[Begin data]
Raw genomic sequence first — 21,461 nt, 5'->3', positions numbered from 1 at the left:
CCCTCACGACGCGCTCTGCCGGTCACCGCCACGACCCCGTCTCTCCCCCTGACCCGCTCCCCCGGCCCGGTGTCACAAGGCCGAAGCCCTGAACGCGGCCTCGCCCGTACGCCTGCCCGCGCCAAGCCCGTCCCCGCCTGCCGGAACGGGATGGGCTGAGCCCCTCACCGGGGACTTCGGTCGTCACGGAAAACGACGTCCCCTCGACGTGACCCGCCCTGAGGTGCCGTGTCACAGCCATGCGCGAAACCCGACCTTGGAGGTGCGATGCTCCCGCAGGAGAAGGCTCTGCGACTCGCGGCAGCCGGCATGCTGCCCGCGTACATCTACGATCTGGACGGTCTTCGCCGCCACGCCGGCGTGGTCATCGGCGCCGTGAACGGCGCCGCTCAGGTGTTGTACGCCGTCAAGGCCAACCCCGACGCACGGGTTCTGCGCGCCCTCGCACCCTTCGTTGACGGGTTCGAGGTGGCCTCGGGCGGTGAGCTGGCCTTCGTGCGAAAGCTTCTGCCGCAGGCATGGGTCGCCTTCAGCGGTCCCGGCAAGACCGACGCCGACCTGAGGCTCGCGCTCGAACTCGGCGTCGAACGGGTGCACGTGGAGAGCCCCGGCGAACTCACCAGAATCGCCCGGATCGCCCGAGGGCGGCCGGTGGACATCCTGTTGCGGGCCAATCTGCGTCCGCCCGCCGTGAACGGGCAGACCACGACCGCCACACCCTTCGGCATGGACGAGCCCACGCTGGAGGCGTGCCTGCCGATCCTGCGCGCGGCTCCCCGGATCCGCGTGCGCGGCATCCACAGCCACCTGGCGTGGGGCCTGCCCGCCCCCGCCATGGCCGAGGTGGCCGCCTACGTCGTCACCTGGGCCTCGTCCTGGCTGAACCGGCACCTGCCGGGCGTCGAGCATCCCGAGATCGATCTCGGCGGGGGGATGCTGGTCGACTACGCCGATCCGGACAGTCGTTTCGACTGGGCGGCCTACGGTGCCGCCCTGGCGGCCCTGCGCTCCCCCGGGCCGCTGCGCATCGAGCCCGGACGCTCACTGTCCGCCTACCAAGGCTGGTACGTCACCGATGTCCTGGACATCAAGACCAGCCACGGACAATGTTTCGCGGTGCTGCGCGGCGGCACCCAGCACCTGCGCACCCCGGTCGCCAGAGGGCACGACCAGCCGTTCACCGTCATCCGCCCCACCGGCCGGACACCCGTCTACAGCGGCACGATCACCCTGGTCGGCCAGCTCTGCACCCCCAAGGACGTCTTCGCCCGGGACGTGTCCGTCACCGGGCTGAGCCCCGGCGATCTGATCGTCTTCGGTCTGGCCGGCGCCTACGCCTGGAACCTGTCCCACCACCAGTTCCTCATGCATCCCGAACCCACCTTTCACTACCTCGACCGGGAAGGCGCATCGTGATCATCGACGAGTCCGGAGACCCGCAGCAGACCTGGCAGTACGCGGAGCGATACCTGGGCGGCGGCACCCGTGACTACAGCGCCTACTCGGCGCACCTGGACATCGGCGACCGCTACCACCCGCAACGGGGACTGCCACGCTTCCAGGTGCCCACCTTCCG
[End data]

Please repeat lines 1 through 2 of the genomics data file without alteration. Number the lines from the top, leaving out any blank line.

Raw genomic sequence first — 21,461 nt, 5'->3', positions numbered from 1 at the left:
CCCTCACGACGCGCTCTGCCGGTCACCGCCACGACCCCGTCTCTCCCCCTGACCCGCTCCCCCGGCCCGGTGTCACAAGGCCGAAGCCCTGAACGCGGCCTCGCCCGTACGCCTGCCCGCGCCAAGCCCGTCCCCGCCTGCCGGAACGGGATGGGCTGAGCCCCTCACCGGGGACTTCGGTCGTCACGGAAAACGACGTCCCCTCGACGTGACCCGCCCTGAGGTGCCGTGTCACAGCCATGCGCGAAACCCGACCTTGGAGGTGCGATGCTCCCGCAGGAGAAGGCTCTGCGACTCGCGGCAGCCGGCATGCTGCCCGCGTACATCTACGATCTGGACGGTCTTCGCCGCCACGCCGGCGTGGTCATCGGCGCCGTGAACGGCGCCGCTCAGGTGTTGTACGCCGTCAAGGCCAACCCCGACGCACGGGTTCTGCGCGCCCTCGCACCCTTCGTTGACGGGTTCGAGGTGGCCTCGGGCGGTGAGCTGGCCTTCGTGCGAAAGCTTCTGCCGCAGGCATGGGTCGCCTTCAGCGGTCCCGGCAAGACCGACGCCGACCTGAGGCTCGCGCTCGAACTCGGCGTCGAACGGGTGCACGTGGAGAGCCCCGGCGAACTCACCAGAATCGCCCGGATCGCCCGAGGGCGGCCGGTGGACATCCTGTTGCGGGCCAATCTGCGTCCGCCCGCCGTGAACGGGCAGACCACGACCGCCACACCCTTCGGCATGGACGAGCCCACGCTGGAGGCGTGCCTGCCGATCCTGCGCGCGGCTCCCCGGATCCGCGTGCGCGGCATCCACAGCCACCTGGCGTGGGGCCTGCCCGCCCCCGCCATGGCCGAGGTGGCCGCCTACGTCGTCACCTGGGCCTCGTCCTGGCTGAACCGGCACCTGCCGGGCGTCGAGCATCCCGAGATCGATCTCGGCGGGGGGATGCTGGTCGACTACGCCGATCCGGACAGTCGTTTCGACTGGGCGGCCTACGGTGCCGCCCTGGCGGCCCTGCGCTCCCCCGGGCCGCTGCGCATCGAGCCCGGACGCTCACTGTCCGCCTACCAAGGCTGGTACGTCACCGATGTCCTGGACATCAAGACCAGCCACGGACAATGTTTCGCGGTGCTGCGCGGCGGCACCCAGCACCTGCGCACCCCGGTCGCCAGAGGGCACGACCAGCCGTTCACCGTCATCCGCCCCACCGGCCGGACACCCGTCTACAGCGGCACGATCACCCTGGTCGGCCAGCTCTGCACCCCCAAGGACGTCTTCGCCCGGGACGTGTCCGTCACCGGGCTGAGCCCCGGCGATCTGATCGTCTTCGGTCTGGCCGGCGCCTACGCCTGGAACCTGTCCCACCACCAGTTCCTCATGCATCCCGAACCCACCTTTCACTACCTCGACCGGGAAGGCGCATCGTGATCATCGACGAGTCCGGAGACCCGCAGCAGACCTGGCAGTACGCGGAGCGATACCTGGGCGGCGGCACCCGTGACTACAGCGCCTACTCGGCGCACCTGGACATCGGCGACCGCTACCACCCGCAACGGGGACTGCCACGCTTCCAGGTGCCCACCTTCCG